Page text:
## The Whole Can Be Less Expensive than the Sum of Its Parts Pt. 2:

This is a continuation of blogpost #2. While it’s clear that a weird phenomenon is taking place, it isn’t clear what the crux cause of the broader market situation. The question still remains why was I rcenetly able to buy a prebuilt PC from MSI that was less expensive than if I had bought the parts individually? Let’s generalize this scenario: Scenario: Given two computers with the equivalent (equivalent here meaning performance-wise) parts where: one of which is pre-built and the other of which is self-assembled, how can the situation arise where the pre-built is less expensive than the self-assembled?                                                                  Continue reading The Whole Can Be Less Expensive than the Sum of Its Parts Pt. 2:

## The Whole Can Be Less Expensive than the Sum of Its Parts Pt. 1:

This post is a continuation of my first blog post. In the first post, I mentioned pre-built computers—computers with parts pre-assembled by manufacturers—can be a cost-efficient alternative to a custom-built computer—computers with individual parts bought and assembled by the consumer. This should strike you as strange as it violates common sense. This is implying computer parts plus the labor to assemble those parts cost more than solely computer parts. You might be wondering why is this the case If you recall from blogpost #1, GPUs are one of the essential parts of a computer. They have always been traditionally expensive, Continue reading The Whole Can Be Less Expensive than the Sum of Its Parts Pt. 1:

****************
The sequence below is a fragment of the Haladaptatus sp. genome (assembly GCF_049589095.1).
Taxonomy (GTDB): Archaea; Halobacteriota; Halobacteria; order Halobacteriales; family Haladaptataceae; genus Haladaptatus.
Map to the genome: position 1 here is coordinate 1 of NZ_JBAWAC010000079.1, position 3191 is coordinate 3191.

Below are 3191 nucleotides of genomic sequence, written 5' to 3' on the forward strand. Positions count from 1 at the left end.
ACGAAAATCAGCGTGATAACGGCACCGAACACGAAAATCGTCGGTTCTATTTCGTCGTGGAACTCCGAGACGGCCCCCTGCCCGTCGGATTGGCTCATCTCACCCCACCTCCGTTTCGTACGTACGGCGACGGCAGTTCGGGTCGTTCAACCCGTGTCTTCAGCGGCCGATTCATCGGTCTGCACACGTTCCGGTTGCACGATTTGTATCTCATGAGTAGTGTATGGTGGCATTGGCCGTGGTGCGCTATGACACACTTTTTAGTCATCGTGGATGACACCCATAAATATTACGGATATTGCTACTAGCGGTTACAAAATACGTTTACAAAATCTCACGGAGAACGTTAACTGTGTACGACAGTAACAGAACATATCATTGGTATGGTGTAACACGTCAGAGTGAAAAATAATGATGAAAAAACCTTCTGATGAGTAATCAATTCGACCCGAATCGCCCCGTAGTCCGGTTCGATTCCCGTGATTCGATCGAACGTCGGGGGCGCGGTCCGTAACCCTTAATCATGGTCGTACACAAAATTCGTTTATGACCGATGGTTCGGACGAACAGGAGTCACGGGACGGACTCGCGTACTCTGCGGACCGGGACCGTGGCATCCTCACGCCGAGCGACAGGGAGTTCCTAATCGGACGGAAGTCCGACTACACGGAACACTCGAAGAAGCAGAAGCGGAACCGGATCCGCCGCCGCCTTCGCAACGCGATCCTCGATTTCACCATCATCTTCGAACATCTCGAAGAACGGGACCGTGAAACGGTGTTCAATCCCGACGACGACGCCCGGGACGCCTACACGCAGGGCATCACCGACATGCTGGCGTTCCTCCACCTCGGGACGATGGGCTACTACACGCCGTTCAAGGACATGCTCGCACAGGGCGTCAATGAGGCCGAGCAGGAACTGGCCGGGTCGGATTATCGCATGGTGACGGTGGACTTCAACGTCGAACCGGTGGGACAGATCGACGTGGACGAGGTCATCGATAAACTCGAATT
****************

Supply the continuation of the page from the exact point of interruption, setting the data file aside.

## Modeling a Risk-Averse Investor in the Stock Market Pt. 3: Trying to Find a Closer Approximation for the net value

In this blogpost, I will attempt to find an approximation for the series posted in part 2. In part #2, we had the table:   ROI based upon the period we invested in  (1/r)         Sum of each investment   Period 1 ROI  Period 2 ROI Period 3 ROI Period 4 ROI Period J   *SPECIAL CASE* \$1/1 \$1/1 \$1/1 \$1/1 + … 1+1+1+1 + …  = \$J Investment #1 \$1/2 \$1/4 \$1/8 \$1/16 + … ½ + ¼ + 1/8 + 1/16 + … = \$2.00 Investment #2 \$1/3 \$1/9 \$1/27 \$1/81   + … \$1/3 Continue reading Modeling a Risk-Averse Investor in the Stock Market Pt. 3: Trying to Find a Closer Approximation for the net value

## Why Does Building a Computer Cost so Much? Pt. 1

Pt.1 Why does my GPU cost so much? This blog topic will be a multipart series reviewing the changing nature of PC markets along with plausible mechanisms for these changes. To answer the title question, it would be useful to know what expectations one should have for changes in PC prices over time. Setting Expectations: The two most expensive computer parts’—the GPU (Graphics Processing Unit) and CPU (Computer Processing Unit)—performances have vastly increased over time. The increase in performance more or less follows a heuristic called “Moore’s law”. According to Moore’s law the number of transistors in are expected to Continue reading Why Does Building a Computer Cost so Much? Pt. 1